SPEAKING OF EDUCATION: Reflecting on Robeson's Artistic and Sociopolitical Legacy
If Paul Robeson were living, he would have been 100 years old on April 9. The fact that his centennial birthday is being celebrated around the world, offers us a tremendous opportunity to reflect on the man's life, legacy, and significance.
Many of Paul Robeson's positions on issues maintain a currency in contemporary political analysis. Whether he was addressing Vietnam, African independence, the rights of workers, or the development of democracy, statements that he made in the early to middle twentieth century often represent current progressive thinking.
When Robeson described himself as one of "Africa's children in America," he shaped the discussion that would later take "Africa's children" from Negro to Black to African American. When he gleefully reveled in his Blackness ("Sometimes I think I am the only Negro living who would not prefer to be White."), he portended the Afrocentricity of Stokely Carmichael, Maulana Karenga, Molefe Asante, and others. When he spoke of peace, his words foreshadowed those of generations of peace activists who used arguments similar to those he offered to oppose U.S. involvement or intervention in Vietnam, El Salvador, Iraq, and other countries.
Robeson's influence was diminished when his right to travel was curtailed. He was effectively muzzled by the House Un-American Activities Committee (HUAC). His treatment raises questions about the perversion of the First Amendment in the name of Cold War solidarity. As historical revisionism focuses on the horrible toll that HUAC took on the lives of hundreds of American artists and the devastating impact it had on our democracy, it is important to focus on the artistic and sociopolitical legacy Paul Robeson left.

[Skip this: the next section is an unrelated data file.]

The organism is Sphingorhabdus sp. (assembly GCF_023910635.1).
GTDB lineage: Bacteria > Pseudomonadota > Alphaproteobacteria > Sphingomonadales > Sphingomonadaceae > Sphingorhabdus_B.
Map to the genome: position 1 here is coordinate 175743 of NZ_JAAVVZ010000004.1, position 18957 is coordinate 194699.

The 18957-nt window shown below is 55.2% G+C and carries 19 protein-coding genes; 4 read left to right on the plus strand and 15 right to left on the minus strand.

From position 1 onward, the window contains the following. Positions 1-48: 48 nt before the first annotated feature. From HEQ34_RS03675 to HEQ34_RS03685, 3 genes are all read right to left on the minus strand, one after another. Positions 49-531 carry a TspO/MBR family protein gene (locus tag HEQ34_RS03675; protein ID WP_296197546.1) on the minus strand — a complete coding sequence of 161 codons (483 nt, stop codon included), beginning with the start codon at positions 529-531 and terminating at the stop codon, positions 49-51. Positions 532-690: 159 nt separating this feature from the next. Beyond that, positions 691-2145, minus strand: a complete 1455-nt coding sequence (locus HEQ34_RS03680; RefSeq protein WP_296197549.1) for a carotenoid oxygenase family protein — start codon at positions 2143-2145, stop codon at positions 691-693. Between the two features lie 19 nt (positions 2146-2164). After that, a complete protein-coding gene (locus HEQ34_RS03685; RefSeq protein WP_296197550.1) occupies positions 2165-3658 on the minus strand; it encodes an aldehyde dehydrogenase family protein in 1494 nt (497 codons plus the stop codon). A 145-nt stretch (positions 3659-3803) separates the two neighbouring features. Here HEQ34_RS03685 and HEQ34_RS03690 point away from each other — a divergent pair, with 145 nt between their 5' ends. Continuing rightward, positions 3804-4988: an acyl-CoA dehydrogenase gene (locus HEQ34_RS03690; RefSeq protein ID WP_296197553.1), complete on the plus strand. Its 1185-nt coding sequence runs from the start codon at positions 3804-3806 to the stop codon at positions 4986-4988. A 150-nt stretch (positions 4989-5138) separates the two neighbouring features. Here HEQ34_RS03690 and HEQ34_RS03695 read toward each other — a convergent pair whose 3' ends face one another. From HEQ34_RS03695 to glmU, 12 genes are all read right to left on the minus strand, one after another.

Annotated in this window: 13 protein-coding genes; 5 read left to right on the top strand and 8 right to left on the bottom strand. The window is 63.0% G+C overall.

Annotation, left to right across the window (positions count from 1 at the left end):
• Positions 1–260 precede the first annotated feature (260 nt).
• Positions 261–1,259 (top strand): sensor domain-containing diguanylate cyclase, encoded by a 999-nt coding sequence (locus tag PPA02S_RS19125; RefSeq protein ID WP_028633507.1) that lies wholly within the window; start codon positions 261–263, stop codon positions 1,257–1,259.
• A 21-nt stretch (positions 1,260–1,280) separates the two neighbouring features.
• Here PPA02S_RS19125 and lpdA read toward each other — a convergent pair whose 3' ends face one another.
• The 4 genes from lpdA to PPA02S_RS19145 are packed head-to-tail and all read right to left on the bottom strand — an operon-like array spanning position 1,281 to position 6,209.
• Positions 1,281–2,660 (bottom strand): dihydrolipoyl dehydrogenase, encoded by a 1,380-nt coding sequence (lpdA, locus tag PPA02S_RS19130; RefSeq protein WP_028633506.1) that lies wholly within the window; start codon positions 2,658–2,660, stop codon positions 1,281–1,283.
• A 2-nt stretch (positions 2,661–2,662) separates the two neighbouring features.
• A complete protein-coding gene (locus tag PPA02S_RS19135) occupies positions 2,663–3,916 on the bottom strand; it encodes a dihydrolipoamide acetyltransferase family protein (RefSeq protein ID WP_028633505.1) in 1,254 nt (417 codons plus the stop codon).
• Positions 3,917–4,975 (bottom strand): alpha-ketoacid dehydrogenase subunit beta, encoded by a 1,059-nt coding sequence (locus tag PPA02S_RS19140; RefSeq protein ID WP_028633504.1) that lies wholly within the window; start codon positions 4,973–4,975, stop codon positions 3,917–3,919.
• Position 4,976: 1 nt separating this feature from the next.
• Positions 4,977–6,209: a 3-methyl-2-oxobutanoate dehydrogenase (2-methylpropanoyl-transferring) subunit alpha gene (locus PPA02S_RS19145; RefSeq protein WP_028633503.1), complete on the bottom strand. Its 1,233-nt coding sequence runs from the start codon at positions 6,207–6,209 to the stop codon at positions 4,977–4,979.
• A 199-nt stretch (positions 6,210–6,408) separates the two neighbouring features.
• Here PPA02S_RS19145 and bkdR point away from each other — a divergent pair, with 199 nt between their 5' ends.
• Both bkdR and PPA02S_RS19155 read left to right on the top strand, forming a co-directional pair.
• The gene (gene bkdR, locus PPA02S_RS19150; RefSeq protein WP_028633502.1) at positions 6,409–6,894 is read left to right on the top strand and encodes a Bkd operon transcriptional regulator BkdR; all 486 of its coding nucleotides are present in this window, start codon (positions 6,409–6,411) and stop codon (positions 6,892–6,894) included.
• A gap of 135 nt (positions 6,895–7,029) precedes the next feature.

Deconstructing Paul Robeson's enigmatic life seems as unachievable as grasping hold of an evasive apparition. The most definitive biography of Robeson's life is not without controversy. The most comprehensive compilations of Robeson's speeches and writings reveal a man who cannot be reduced to a bumper sticker. Indeed, the opening words of the Paul Robeson Speaks collection recall Mrs. Ogden Reid, publisher of the New York Herald-Tribune, Describing Robeson as having "distinguished himself in four separate fields: scholar, athlete, singer, and actor."
For all the goodwill that accompanies her statement, Mrs. Ogden incompletely describes Robeson. To be sure, he achieved distinction as "scholar, athlete, singer, and actor." He was also a Rutgers University-educated lawyer and activist whose voice on issues of racial and economic justice emerged early in his career. He realized his acting and singing made him something of a racial ambassador, noting that through his work, "the talents of the Negro are being brought to the fore and at last the shackles of intellectual slavery are being severed. …